Oklahoma climbed to No. 2 in nation in the percentage of residents without health insurance coverage, according to the latest U.S. Census Bureau estimates.
An estimated 14.2 percent of the state population did not have health insurance in 2017, according to figures from the U.S. Census Bureau’s American Community Survey.
Alaska, which had held the No. 2 spot, saw a decline in the percentage of uninsured from 14 percent in 2016 to 13.7 percent the following year. Meanwhile, Oklahoma’s percentage increased from 13.8 percent in 2016.
The margin of error for the Oklahoma uninsured rate is plus or minus 0.3 percent, meaning the 2017 rate could be between 13.9 percent and 14.5 percent.
Texas remains No. 1 in the nation in uninsured rate with 17.3 percent of the state population without health insurance.
David Blatt, executive director of the nonpartisan Oklahoma Policy Institute, said one should always consider margin of error when evaluating data.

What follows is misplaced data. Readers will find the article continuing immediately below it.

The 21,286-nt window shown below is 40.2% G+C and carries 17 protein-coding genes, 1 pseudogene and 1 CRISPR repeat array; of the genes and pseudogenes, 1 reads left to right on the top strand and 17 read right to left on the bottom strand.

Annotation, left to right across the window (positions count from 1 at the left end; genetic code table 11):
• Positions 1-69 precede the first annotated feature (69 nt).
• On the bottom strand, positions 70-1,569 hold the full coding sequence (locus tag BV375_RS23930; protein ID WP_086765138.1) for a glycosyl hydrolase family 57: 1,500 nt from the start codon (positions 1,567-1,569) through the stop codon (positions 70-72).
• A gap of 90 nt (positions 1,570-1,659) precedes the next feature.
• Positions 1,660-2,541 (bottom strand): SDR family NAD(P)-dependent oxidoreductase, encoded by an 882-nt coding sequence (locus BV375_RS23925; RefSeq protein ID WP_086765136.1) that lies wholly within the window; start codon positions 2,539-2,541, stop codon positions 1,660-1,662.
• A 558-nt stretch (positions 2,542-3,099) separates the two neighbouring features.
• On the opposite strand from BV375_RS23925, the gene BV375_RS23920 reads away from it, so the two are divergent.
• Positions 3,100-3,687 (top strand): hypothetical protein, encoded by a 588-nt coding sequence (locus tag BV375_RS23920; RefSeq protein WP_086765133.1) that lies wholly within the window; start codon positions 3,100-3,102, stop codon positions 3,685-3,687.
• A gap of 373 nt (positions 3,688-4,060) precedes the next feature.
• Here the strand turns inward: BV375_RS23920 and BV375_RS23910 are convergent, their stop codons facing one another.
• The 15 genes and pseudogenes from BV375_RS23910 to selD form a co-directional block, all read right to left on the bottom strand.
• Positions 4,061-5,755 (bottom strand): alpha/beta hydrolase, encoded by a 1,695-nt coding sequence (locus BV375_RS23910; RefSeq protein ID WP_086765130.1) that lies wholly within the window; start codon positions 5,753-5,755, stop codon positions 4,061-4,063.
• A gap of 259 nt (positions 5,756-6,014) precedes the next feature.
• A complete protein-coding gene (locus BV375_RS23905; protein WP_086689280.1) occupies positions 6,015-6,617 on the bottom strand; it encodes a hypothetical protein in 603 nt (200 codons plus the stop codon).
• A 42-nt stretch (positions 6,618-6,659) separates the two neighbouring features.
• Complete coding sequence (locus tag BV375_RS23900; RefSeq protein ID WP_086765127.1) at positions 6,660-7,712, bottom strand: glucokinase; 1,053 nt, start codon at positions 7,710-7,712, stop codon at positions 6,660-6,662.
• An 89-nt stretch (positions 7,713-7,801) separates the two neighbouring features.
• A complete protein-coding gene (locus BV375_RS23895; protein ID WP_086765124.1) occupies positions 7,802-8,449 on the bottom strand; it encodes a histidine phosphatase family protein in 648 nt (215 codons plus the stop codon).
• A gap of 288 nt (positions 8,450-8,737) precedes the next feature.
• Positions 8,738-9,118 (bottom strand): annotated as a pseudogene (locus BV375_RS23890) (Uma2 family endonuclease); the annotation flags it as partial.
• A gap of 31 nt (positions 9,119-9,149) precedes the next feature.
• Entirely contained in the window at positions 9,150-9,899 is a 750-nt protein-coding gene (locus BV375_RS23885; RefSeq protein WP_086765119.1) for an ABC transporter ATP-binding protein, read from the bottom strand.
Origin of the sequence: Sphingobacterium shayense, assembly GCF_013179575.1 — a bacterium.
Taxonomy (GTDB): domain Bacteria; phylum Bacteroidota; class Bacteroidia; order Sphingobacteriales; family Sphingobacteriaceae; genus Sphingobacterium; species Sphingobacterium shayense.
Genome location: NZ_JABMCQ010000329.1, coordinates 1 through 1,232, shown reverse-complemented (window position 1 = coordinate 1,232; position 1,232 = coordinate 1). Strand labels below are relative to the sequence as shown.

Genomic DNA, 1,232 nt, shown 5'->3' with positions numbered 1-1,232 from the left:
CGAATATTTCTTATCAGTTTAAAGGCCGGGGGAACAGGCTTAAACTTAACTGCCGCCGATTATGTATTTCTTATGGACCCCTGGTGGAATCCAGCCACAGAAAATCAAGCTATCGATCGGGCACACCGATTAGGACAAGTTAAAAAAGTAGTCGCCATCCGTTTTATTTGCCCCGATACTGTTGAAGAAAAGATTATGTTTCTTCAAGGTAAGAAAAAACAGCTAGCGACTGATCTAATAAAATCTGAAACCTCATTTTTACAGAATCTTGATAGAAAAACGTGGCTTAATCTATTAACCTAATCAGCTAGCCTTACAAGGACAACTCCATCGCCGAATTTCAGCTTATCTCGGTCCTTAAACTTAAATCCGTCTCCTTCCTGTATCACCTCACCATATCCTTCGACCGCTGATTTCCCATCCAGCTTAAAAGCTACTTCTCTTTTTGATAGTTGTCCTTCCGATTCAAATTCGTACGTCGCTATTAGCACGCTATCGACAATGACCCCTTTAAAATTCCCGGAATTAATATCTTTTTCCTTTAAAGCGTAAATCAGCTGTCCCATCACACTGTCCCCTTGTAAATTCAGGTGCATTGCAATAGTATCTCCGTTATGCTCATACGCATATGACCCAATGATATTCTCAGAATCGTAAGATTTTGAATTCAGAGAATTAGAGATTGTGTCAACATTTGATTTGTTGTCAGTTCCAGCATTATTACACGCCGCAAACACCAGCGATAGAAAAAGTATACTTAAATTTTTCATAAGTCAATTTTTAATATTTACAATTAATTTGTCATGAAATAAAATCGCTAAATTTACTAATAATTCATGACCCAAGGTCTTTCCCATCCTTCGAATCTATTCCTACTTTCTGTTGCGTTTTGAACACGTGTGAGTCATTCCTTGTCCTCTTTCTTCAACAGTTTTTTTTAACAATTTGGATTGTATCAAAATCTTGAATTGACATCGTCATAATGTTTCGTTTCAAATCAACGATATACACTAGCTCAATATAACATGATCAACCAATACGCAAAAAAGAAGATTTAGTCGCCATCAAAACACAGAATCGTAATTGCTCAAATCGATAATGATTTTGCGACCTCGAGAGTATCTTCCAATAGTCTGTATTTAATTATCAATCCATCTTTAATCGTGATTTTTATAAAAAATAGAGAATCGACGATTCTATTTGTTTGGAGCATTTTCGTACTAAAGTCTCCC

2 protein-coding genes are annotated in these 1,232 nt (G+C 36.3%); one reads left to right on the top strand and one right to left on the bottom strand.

“But even if Oklahoma ends up with the third- or fourth-highest uninsured rate accounting for the margin of error, we are still among the states doing the worst job of providing health insurance for our citizens,” Blatt said.
The result is it “leaves far too many Oklahomans unable to see a doctor or get needed medication.”
Blatt attributed the high ranking to “our continued refusal to bring home our federal dollars to expand Medicaid coverage for working-age adults.”
Oklahoma is one of 19 states that have not expanded Medicaid coverage for its population.
In 2012, Gov. Mary Fallin, like many Republican state leaders, rejected expanding Medicaid coverage under the Affordable Care Act.
Fallin cited the financial burden to the state among other reasons for opting out of the program, while others said it would save the state money in the long run.
Nationwide, the uninsured rate was 8.7 percent in 2017, compared to 8.6 in 2016.
In states that expanded Medicaid eligibility, the uninsured rate in 2017 was 6.5 percent, compared with 12.2 percent in states that did not expand Medicaid eligibility, according to a Census Bureau report.
The uninsured ranks includes those who only had coverage through the Indian Health Service. IHS coverage is not considered to be comprehensive.
Highest, lowest uninsured rate states
Top uninsured rate states, 2017
Top insured rate states
|District of Columbia||3.8|